"FOR three months of the year under report I was absent from India, having been delegated by Government to attend on their behalf the Sixth International Congress of Orientalists, which assembled at Leiden in the month of September. During the remaining period of the year I was unable, on account of other duties, to go on tour in search of manuscripts, except in the short Christmas vacation. Of that I had previously determined to take advantage, in order to visit Alwar (Ulwar), a place to which my Jeypore friends drew my attention in 1882 when however I was unable to visit it, and which was one of several localities kindly indicated to me as likely to prove fruitful by Dr. Buhler, with whom I had the good fortune to be able to confer at Leiden.
On the eve of starting I was sorry to learn that H. H. the Maharaja of Alwar, to examine whose library was the chief object of my intended visit, was, with Col. Peacocke, Political Resident, absent at Calcutta. Dr. W. W. Hunter's good offices there secured the immediate despatch of telegraphic instructions to the State officials to allow me access to the library as often, and for as long periods, as might be convenient to myself. [ ]
I arrived at Alwar on the 26th of December, and was able to give almost the whole of the following five days to the work of going over the palace library. Mr. Eastwick, in his Handbook of Western Rajputana, speaks in high terms of the way in which this collection is kept, and I have certainly seen no library which can compare with it in that respect. Each manuscript is in a separate cloth, and an outside label, placed where it can best catch the eye, gives the name of the book and of the author. The manuscripts are arranged according to subjects in separate book cases and bear numbers that tally with the admirable catalogue compiled by the present excellent librarian, Joshi Gangada. The tax we made upon this worthy gentleman's skill was no light one as, in addition to my own party of four, we were never without the assistance of three or four Shastris from the town engaged in examining such manuscripts as we could not ourselves overtake. Book after book was handed to each member of the party with a promptitude that would not have disgraced the best kept London library." [ ]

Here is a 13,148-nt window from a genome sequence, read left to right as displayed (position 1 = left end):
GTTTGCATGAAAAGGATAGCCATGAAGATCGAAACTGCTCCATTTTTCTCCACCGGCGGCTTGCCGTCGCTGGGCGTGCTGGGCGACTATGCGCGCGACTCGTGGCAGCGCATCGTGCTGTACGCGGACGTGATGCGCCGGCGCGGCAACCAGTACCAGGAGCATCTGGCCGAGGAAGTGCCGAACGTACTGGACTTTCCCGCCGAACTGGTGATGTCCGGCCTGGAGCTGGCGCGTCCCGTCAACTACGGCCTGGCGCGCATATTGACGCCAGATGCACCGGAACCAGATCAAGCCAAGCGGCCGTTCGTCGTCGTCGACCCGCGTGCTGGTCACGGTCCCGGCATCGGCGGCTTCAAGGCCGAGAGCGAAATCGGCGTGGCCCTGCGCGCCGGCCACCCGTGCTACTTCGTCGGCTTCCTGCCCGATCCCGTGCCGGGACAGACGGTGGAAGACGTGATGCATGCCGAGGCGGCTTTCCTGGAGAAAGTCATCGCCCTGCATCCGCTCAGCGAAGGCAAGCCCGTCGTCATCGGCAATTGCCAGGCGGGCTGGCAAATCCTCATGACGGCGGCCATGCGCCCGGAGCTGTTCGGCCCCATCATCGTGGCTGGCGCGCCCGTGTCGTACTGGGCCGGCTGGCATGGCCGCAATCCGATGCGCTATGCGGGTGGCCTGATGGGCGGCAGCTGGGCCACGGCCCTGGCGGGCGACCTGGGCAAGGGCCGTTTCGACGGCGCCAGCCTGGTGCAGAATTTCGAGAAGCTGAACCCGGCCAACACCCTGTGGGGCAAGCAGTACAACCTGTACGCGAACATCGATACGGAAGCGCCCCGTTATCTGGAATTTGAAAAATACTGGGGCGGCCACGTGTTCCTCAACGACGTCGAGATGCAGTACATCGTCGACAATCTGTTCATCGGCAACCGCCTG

"In my First Report I endeavoured to show reason for doubting the correctness of the theory which refers The Sahityakaumudi of Sri-Vidyabhushana, both the metrical rules of the Kavyaprakasa and the running commentary in prose which accompanies them to one author, Mammata.
In the present book I had the good fortune at Alwar to light upon a work which, if it does not establish what I attempted to draw from the data previously available, may, I think, be claimed as showing that four hundred years ago the theory for which I asked consideration was, in some parts of India, the current view.
The Sahityakaumudi of Sri-Vidyabhushana begins with a verse from which it appears that the author was a disciple of the Bengal religious reformer Chaitanya, who is the hero of the Chaitanyacharanamrita, and who was born about 1484 A.D. It will be noticed that the verse corroborates the tradition with regard to the conversion of king Prataparudra Gajapati by Chaitanya, to which Aufrecht calls attention.  The verse runs:
"I worship that Vishnu the ocean of delight by whose mercy, when he dwelt among men in the form of Chaitanya, Gajapati was washed from his sins and in a moment found peace. Him none can conquer: and yet his saints subdue him."
I have not attempted to give the double reference here. The second verse is:
"In this work of mine the learned will find (1) the sutras Bharata wrote, (2) a succinct commentary, and (3) examples whose only theme is Krishna's praise: this is its title to their consideration."